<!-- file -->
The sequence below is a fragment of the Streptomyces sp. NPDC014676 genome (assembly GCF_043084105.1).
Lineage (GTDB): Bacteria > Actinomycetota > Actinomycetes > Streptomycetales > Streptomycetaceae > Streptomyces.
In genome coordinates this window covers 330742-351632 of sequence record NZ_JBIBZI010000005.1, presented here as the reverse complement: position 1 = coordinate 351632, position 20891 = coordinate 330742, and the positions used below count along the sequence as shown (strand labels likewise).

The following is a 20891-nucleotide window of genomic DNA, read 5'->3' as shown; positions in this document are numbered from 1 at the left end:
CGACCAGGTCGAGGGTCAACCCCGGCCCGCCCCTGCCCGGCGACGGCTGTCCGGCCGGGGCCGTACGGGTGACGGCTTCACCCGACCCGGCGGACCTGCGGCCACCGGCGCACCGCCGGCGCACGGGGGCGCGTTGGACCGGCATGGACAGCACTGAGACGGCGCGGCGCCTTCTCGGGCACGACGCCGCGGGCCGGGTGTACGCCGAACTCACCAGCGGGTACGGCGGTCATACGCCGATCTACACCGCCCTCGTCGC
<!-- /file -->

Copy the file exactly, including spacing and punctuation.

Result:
The sequence below is a fragment of the Streptomyces sp. NPDC014676 genome (assembly GCF_043084105.1).
Lineage (GTDB): Bacteria > Actinomycetota > Actinomycetes > Streptomycetales > Streptomycetaceae > Streptomyces.
In genome coordinates this window covers 330742-351632 of sequence record NZ_JBIBZI010000005.1, presented here as the reverse complement: position 1 = coordinate 351632, position 20891 = coordinate 330742, and the positions used below count along the sequence as shown (strand labels likewise).

The following is a 20891-nucleotide window of genomic DNA, read 5'->3' as shown; positions in this document are numbered from 1 at the left end:
CGACCAGGTCGAGGGTCAACCCCGGCCCGCCCCTGCCCGGCGACGGCTGTCCGGCCGGGGCCGTACGGGTGACGGCTTCACCCGACCCGGCGGACCTGCGGCCACCGGCGCACCGCCGGCGCACGGGGGCGCGTTGGACCGGCATGGACAGCACTGAGACGGCGCGGCGCCTTCTCGGGCACGACGCCGCGGGCCGGGTGTACGCCGAACTCACCAGCGGGTACGGCGGTCATACGCCGATCTACACCGCCCTCGTCGC